Orders came in on a regular basis, and QSC was able to sharpen their manufacturing techniques, and to hone their business skills. QSC attended their first NAMM trade show in 1977. New companies were springing up with unique products, and established companies sought relevance through specialization.
Reaching for the Stars
QSC continued to explore new opportunities for growth in the 1980s. The touring and fixed sound systems that had once been custom creations were giving way to a more modular format, where components from various manufacturers could be mixed and matched to create an optimized system at a lower cost. In this fertile environment, QSC took to building the Series Three, their most advanced power amplifier to date. Packed with high-end features designed to satisfy the audio professional, the Series Three was seen as the way to announce the QSC brand to the audio elite. To bring the audio performance of the Series Three to the wider clientele of working musicians, QSC distilled the essence of the Series Three into the Series One.
Strawberry Fields (Not) Forever.
By the 1990s, QSC could clearly see the hurdle that they needed to cross to advance the company to the next level. QSC was left with the choice to either outsource manufacturing, or to bring everything under one roof, and to centralize manufacturing using latest in flow production techniques. After extensive consultation, the hiring of a task-force, and much soul searching, QSC broke ground on a totally new 55,000 square foot state-of-the-art production facility that was capable of producing close to 3,000 units a week.
Meet the Speakers
After decades of focus on creating the world’s finest audio amplifiers, QSC expanded their breadth in 2001 to embrace the design and manufacture of world-class pro audio loudspeakers. The QSC ACE Series was introduced in 2001 to wide acclaim. Based on that success, QSC added their WideLine line array speakers, the DCS Digital Cinema Series, as well as the AcousticDesign and ModularDesign series of passive and active pro audio loudspeakers. Again, a new facility – this time over 42,000 square feet – was added to accommodate the increased demand for QSC loudspeakers.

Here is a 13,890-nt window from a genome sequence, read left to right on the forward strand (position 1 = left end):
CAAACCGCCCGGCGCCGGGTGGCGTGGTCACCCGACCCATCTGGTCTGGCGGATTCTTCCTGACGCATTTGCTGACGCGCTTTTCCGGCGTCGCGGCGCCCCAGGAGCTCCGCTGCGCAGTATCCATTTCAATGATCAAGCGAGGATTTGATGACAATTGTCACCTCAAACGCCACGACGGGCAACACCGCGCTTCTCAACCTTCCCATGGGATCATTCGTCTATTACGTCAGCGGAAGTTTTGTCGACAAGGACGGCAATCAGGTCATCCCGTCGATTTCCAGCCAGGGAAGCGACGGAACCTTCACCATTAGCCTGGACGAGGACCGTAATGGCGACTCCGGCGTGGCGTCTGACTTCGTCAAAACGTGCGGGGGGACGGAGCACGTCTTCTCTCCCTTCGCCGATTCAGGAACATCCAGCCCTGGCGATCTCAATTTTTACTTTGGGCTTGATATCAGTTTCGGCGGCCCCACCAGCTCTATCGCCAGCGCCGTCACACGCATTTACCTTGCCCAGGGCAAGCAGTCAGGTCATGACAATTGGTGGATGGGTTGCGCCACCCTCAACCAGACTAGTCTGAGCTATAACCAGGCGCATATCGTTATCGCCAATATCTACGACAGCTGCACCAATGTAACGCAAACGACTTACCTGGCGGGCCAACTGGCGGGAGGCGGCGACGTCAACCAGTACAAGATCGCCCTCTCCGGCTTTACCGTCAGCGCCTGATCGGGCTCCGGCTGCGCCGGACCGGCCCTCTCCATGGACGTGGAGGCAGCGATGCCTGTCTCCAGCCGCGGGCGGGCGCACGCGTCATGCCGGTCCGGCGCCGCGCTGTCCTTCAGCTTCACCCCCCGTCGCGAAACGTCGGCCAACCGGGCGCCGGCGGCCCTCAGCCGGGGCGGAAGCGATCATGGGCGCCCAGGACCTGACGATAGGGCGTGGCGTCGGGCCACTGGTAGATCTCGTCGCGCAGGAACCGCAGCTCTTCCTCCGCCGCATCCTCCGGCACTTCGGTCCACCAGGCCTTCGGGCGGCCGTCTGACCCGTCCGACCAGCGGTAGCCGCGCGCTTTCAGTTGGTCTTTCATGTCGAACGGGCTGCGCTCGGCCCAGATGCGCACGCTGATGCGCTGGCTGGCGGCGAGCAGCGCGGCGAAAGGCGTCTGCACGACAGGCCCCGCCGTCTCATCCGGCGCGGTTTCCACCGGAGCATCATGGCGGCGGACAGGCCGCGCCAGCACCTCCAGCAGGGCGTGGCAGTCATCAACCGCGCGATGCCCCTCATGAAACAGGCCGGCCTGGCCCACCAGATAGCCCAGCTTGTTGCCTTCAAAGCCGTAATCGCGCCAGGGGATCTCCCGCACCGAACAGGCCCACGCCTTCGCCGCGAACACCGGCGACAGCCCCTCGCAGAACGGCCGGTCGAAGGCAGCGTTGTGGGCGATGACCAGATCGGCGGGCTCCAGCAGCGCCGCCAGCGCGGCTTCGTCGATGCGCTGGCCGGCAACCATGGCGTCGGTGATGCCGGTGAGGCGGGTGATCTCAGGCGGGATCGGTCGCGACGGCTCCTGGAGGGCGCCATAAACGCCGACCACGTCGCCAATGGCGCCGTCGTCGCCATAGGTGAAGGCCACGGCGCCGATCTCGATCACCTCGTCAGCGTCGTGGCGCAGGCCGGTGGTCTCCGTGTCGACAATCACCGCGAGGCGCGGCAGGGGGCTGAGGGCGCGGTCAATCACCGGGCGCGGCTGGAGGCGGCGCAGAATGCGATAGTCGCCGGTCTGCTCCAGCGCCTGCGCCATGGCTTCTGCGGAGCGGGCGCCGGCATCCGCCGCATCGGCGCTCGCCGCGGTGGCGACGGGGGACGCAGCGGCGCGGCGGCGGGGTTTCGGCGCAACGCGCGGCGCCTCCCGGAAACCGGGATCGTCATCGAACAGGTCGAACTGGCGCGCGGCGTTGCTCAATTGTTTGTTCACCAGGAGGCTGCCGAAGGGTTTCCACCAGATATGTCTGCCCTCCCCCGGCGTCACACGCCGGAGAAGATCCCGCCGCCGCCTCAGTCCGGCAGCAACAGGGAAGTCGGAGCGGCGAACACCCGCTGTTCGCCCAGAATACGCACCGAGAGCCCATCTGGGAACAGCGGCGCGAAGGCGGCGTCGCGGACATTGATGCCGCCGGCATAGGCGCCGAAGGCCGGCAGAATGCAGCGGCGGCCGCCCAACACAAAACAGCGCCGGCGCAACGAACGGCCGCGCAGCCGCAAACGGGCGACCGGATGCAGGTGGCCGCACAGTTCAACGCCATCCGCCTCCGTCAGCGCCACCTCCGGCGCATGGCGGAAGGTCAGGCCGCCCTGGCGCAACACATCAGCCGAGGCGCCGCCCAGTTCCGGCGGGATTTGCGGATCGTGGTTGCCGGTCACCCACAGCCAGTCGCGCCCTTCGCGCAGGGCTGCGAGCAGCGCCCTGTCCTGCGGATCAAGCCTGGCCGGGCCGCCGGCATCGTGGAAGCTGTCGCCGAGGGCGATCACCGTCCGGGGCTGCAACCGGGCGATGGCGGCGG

Within five years, QSC had already established themselves as a major player in the loudspeaker arena. Today, QSC loudspeakers bring together versatile cabinet designs, proven power amps, cutting-edge DSP audio processing, convenient remote control, and superior transducer components for accurate and reliable sound that goes above and beyond the call of duty.
The Quality Equation
One underlying principle unites all of the QSC people and products: the commitment to reliability and the assurance of quality.
Ray van Straten, Senior Director of Marketing at QSC takes a broader view. Quality is not limited to you what has happened, but includes meeting future challenges as well, “We let the customer’s needs become our challenge to meet. Quite uniquely, QSC has loudspeaker, DSP, software, mixer, and amplifier engineering and support teams located all under ‘one roof’. That gives us the ability to look at the customers’ needs not from the perspective of ‘what product do they need,’ but in terms of how, given our competencies and experience, are we going to solve this problem? For years we were just an amplifier company. Then we added DSP, followed by loudspeakers. Our experience in those three disciplines helped create the K Family phenomenon. Fast-forward to today and we’re now a leading manufacturer of mixers, software, and most recently, conference room video. The common thread through all of this is a pattern of learning, growing, and innovating – always with the goal of being the best solution for the customer, both before and after the sale.”
This is an abridged version. To read the complete story, scroll down to the bottom of the official AMS QSC brand page.
Copyrights: use of this story, in part or in full, is granted provided source is referenced.
By Malcolm Doak, the music industry journalist behind this story.
Full story references:
Jonathan Poston, American Musical Supply, http://www.americanmusical.com/, +1 (201) 416-4043 Ext: 339, [email protected]